Because I was one of the first to apply statistical analysis for gene chips, I gained a certain degree of fame doing that, which caught the attention of the heads of Roche. But all of a sudden I was spending 50% of my time in meetings and fighting for why doing this is important instead of actually doing the science.
What did you do next?
I started talking to Rosetta, a startup that focused on building the technologies behind gene chips. After a year and a half at Roche, I went to Rosetta because they were more focused on the science. Also, since it was a startup, there was no bureaucracy or politics.
About a year and half later, Rosetta was bought by Merck. They loved what I was doing and they invested very heavily in that arm for 5-6 years. We did lots of good science and published a lot of papers. By the time I left Merck, we were responsible for about half of all the new drug discovery programs, so we were also delivering on the business side.
Why did you leave Merck?
Merck also got limiting because, as we were learning more about building these Bayesian networks, we wanted to go to the next level. We told them what we thought the next step should be but the price tag was about a billion dollars. That was too expensive for any one company to fund, so they were thinking more along the lines of turning this area into a pre-competitive space, where companies would be able to share all the data between each other.
After a lot of discussion, the co-Founder of Rosetta and I left Merck to found SAGE Bionetworks, a non-for-profit research center in Seattle. We focused on open-access biology: how to facilitate sharing of big data, how to build models and validate them, and enabling others to interact with those models.
What did you do once at SAGE?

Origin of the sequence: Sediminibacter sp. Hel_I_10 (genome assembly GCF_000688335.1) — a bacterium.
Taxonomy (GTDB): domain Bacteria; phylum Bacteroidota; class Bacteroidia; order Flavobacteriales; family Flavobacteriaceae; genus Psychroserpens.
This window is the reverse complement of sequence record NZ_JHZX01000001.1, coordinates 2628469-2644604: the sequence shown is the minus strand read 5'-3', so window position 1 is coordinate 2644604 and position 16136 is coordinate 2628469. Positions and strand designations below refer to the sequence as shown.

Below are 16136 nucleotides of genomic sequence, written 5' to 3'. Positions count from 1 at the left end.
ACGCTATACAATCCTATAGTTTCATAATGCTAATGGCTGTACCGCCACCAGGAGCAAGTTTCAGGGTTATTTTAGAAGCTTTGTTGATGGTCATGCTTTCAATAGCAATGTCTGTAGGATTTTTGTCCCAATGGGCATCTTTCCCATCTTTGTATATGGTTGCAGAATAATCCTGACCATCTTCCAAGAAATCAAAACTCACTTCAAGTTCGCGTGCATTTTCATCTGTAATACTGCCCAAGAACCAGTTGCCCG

Now that SAGE was set in motion, I joined Pacific Biosciences (PacBio). The idea was that I would setup a new institute in the Bay Area that would focus more on data generation and model building. PacBio knew that going in, and they liked the idea of me spending 75% of my time doing research outside the company because it would cost too much to have that big of a research effort going on internally. And for 25% of the time, I would be the Chief Scientific Officer at PacBio.
Although we got offers from UCSF and Stanford to set up the institute there, we needed ~$100M to really make a go at that project and we were having trouble finding enough money to make that project more than just my lab and myself. As I expanded the search for money, I locked onto Mount Sinai because we found donors inclined to give the $100M to do this effort.
What do you like best about Mount Sinai?
Compared to Stanford and UCSF, Mount Sinai had a reduced bureaucracy. Here, there’s a CEO who runs the hospital and the medical school. It’s a command-and-control architecture that I’m used to from the business side, where it’s easier to see things get done than one where every decision needs a committee. And it is smack down in the middle of a medical center, which will allow us to impact decision making directly in the clinic. That was very attractive. Moving to the East Coast is not something I thought I would ever do but all the pieces fell together!
Do you have advice about choosing between academia and industry?